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Beyond Green: Sustainability Engineering

Professor Paul Linden, director of UCSD's Environment and Sustainability Initiative
Professor Paul Linden, director of UCSD's Environment and Sustainability Initiative

Cyclonic eddies in ocean currents, natural ventilation of large buildings such as the new Children's Museum of San Diego, and understanding the turbulence of various gases and liquids are a few of Paul Linden's many, seemingly unrelated areas of expertise. This applied physics and engineering expert is interested in anything that flows across, through or against volumes of air, land, or water. Linden, chair of the Department of Mechanical and Aerospace Engineering, is the newly named director of UC San Diego's Environment and Sustainability Initiative (ESI). He is using those positions to advance his view that engineers possess the expertises needed to guide universities, cities and even nations as they increasingly try to use less energy and water, resulting in lower environmental costs. Linden says that scientifically informed policies may one day help drastically cut our reliance on fossil fuels long before those current sources of energy are exhausted.

"We didn't come out of the Stone Age because we ran out of stones and we won't come out of the carbon economy because we ran out of coal, oil and gas," says Linden. "Burning fossil fuels has increased carbon dioxide levels in the atmosphere. Whether or not that rise has caused climate change is very difficult to answer with absolute certainty, but if we wait until we can prove it unequivocally, it may be too late to do anything about it. We need to act now."

UCSD chancellor Marye Anne Fox announced the formation of the ESI around the challenges of sustainability to bring together the intellectual resources of the Jacobs School, Scripps Institution of Oceanography, California Institute for Telecommunications and Information Technology, and the San Diego Supercomputer Center, and the Graduate School of International Relations and Pacific Studies. The traditional disciplines in Biological, Physical, Health, and Social Sciences are also involved, along with Humanities and the Rady School of Management. Linden is operating ESI to identify and to build partnerships beyond the university to provide the knowledge to inform policy and contribute to solutions to present and future environmental problems. "There are many things we can do in this interdisciplinary realm of sustainability to permanently reduce the emissions of greenhouse gases," says Linden. "Such ESI-inspired reductions would be a good measure of our success."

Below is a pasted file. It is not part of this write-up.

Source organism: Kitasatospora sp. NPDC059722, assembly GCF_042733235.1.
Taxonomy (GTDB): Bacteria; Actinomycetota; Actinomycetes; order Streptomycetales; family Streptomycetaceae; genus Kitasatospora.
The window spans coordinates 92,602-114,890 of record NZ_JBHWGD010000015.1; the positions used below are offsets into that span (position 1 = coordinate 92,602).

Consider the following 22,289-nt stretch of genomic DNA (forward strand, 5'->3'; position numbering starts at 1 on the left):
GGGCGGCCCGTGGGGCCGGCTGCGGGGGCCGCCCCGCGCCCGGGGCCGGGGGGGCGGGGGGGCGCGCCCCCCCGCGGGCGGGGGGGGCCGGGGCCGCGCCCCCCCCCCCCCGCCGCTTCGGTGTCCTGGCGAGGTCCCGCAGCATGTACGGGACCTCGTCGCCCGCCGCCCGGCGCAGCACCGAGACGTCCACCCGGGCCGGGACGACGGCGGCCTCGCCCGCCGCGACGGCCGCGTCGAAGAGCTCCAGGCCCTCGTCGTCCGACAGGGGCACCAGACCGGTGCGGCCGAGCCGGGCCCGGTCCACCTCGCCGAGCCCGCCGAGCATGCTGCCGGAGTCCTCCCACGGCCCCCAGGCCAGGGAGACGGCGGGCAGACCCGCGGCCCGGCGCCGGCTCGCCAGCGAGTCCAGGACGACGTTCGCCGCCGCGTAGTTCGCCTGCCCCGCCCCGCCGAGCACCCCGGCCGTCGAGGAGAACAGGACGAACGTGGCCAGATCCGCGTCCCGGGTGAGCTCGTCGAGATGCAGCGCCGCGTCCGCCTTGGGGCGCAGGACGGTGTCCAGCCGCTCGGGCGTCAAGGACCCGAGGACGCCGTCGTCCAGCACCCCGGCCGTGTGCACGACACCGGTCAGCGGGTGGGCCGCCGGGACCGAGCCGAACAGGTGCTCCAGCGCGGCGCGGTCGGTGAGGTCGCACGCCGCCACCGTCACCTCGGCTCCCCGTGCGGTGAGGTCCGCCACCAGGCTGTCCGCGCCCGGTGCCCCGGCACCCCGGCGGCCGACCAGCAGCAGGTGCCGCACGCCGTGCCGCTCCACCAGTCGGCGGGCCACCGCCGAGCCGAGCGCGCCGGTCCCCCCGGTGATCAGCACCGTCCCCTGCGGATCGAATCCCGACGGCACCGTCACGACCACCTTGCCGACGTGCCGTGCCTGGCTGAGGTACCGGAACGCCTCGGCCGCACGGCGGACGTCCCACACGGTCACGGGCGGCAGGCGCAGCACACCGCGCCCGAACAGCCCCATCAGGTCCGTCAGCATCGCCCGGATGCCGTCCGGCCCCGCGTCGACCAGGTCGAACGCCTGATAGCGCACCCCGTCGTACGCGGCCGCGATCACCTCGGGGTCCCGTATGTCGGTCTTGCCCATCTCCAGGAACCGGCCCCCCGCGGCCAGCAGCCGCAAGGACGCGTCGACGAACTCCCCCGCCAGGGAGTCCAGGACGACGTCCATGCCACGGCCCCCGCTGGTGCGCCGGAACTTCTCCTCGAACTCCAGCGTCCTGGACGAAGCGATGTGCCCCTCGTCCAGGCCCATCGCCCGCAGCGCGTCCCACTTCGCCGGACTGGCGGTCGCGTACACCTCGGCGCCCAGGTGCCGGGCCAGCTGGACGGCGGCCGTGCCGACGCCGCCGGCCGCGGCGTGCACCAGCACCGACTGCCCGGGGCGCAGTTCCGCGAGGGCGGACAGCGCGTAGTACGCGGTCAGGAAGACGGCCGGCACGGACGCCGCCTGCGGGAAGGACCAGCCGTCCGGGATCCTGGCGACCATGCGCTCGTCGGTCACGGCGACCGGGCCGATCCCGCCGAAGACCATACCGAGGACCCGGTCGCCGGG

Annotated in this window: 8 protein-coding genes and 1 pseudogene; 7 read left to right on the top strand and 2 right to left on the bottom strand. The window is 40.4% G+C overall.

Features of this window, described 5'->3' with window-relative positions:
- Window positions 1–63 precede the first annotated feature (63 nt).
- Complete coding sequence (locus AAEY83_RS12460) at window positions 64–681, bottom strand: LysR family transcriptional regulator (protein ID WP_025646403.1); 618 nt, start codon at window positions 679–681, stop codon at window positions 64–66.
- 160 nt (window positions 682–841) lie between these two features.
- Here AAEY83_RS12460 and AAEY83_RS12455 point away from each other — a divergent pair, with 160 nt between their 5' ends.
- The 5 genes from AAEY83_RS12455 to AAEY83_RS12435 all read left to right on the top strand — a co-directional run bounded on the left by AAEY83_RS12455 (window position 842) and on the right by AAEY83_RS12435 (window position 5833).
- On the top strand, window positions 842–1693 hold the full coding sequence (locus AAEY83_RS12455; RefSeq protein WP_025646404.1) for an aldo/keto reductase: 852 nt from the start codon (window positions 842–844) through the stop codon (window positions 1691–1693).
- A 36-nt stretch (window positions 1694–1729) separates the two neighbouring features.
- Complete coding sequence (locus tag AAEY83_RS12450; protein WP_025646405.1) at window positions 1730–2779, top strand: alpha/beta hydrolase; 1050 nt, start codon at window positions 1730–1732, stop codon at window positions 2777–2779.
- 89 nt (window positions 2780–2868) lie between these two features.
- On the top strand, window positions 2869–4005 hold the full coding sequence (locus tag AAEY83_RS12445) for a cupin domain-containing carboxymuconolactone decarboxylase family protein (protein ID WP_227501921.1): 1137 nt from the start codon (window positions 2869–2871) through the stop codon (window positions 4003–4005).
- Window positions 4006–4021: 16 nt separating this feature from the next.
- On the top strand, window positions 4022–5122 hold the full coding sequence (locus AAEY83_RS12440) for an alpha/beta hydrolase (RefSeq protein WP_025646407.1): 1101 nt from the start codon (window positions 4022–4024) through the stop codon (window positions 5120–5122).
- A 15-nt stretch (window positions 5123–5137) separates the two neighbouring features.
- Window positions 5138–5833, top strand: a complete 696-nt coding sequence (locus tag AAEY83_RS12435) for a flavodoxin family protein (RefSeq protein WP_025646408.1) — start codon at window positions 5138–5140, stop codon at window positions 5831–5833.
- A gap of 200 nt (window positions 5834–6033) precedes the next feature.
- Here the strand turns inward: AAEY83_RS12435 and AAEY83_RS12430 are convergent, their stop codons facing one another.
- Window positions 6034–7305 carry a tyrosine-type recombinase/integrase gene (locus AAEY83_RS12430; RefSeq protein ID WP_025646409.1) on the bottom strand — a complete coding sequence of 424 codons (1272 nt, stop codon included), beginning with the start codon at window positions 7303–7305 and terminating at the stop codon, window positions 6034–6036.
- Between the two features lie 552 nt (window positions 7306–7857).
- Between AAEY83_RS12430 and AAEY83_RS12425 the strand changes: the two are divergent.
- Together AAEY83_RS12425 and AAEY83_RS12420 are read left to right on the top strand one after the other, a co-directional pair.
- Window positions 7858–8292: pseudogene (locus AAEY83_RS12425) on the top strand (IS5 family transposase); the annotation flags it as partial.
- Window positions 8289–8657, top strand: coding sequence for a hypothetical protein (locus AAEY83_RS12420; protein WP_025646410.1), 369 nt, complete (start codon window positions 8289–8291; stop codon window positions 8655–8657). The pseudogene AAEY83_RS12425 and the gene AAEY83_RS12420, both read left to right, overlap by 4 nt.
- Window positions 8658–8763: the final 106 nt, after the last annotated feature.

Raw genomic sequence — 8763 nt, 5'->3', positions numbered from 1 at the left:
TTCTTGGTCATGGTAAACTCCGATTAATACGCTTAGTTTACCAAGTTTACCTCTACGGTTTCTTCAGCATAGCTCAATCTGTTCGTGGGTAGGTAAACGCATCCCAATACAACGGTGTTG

This is a map of carbon dioxide concentrations in the mid-troposphere (8 km), with dark blue representing 365 parts per million (ppm), light green is 375 ppm, and red is 380 ppm. The measurements were recorded by NASA's Aqua spacecraft.
This is a map of carbon dioxide concentrations in the mid-troposphere (8 km), with dark blue representing 365 parts per million (ppm), light green is 375 ppm, and red is 380 ppm. The measurements were recorded by NASA's Aqua spacecraft.

UCSD Sustainability Report Card

• UCSD freshmen are helping to design a new residence facility and improve campus recycling.The Environmental Systems undergraduate major includes a community project or internship.

• Since 2002, UCSD has received more than a dozen awards and special recognitions for its green practices in campus operations.

• UCSD has replaced 225 of its high emission gas burning vehicles with zero-emission electric vehicles.

• UCSD was the firstWest Coast university to join the Chicago Climate Exchange.

• UCSD is one of only two California universities to be recognized by the California Climate Action Registry as a "Climate Action Leader."

• UCSD operates one of the largest, most efficient, low-smog-emission cogeneration plants on any university campus in California.The UCSD cogeneration plant supplies 80 percent of the campus's electricity, saving $8 million per year in electricity costs.

• The university invested $50 million in additional energy-efficiency projects completed since 2001,which save the campus an additional $10.5 million per year.

• The U.S. EPA and DOT named UCSD one of the "BestWorkplaces for commuters" because of its popular transportation alternatives: 42 percent UCSD commuters use bikes, trains, buses, vanpools or other forms of alternative transportation.

• UCSD will exceed UC energy efficient building standards by achieving a LEED Silver-equivalent rating on all new buildings.All UCSD design and construction project managers have LEED (Leadership in Energy and Environmental Design) training.

• UCSD purchases only energy-efficient appliances, low-flow toilets and shower heads.All facilities have single-stream recycling.


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